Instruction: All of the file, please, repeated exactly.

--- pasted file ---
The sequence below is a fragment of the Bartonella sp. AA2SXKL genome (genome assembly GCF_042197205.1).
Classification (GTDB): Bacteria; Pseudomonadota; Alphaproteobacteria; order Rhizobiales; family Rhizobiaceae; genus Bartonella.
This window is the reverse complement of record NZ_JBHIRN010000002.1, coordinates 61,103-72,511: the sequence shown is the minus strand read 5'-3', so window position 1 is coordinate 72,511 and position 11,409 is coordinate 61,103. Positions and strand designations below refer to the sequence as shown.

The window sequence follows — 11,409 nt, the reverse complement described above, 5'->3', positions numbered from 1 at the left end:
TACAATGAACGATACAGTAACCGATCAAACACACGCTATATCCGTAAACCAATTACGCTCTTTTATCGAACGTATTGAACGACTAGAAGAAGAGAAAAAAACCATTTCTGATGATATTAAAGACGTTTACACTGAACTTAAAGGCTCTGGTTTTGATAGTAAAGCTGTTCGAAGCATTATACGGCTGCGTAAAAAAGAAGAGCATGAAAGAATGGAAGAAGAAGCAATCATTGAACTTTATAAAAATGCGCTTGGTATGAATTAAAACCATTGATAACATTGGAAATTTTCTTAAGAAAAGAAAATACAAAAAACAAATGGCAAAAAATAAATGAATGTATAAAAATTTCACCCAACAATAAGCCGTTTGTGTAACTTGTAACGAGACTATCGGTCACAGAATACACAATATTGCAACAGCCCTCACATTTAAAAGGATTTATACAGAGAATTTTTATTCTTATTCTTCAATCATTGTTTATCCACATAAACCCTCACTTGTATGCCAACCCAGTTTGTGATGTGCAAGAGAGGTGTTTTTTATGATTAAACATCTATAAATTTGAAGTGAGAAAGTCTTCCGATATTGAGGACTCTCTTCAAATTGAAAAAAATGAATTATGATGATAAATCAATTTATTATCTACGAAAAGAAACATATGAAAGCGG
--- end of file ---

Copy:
The sequence below is a fragment of the Bartonella sp. AA2SXKL genome (genome assembly GCF_042197205.1).
Classification (GTDB): Bacteria; Pseudomonadota; Alphaproteobacteria; order Rhizobiales; family Rhizobiaceae; genus Bartonella.
This window is the reverse complement of record NZ_JBHIRN010000002.1, coordinates 61,103-72,511: the sequence shown is the minus strand read 5'-3', so window position 1 is coordinate 72,511 and position 11,409 is coordinate 61,103. Positions and strand designations below refer to the sequence as shown.

The window sequence follows — 11,409 nt, the reverse complement described above, 5'->3', positions numbered from 1 at the left end:
TACAATGAACGATACAGTAACCGATCAAACACACGCTATATCCGTAAACCAATTACGCTCTTTTATCGAACGTATTGAACGACTAGAAGAAGAGAAAAAAACCATTTCTGATGATATTAAAGACGTTTACACTGAACTTAAAGGCTCTGGTTTTGATAGTAAAGCTGTTCGAAGCATTATACGGCTGCGTAAAAAAGAAGAGCATGAAAGAATGGAAGAAGAAGCAATCATTGAACTTTATAAAAATGCGCTTGGTATGAATTAAAACCATTGATAACATTGGAAATTTTCTTAAGAAAAGAAAATACAAAAAACAAATGGCAAAAAATAAATGAATGTATAAAAATTTCACCCAACAATAAGCCGTTTGTGTAACTTGTAACGAGACTATCGGTCACAGAATACACAATATTGCAACAGCCCTCACATTTAAAAGGATTTATACAGAGAATTTTTATTCTTATTCTTCAATCATTGTTTATCCACATAAACCCTCACTTGTATGCCAACCCAGTTTGTGATGTGCAAGAGAGGTGTTTTTTATGATTAAACATCTATAAATTTGAAGTGAGAAAGTCTTCCGATATTGAGGACTCTCTTCAAATTGAAAAAAATGAATTATGATGATAAATCAATTTATTATCTACGAAAAGAAACATATGAAAGCGG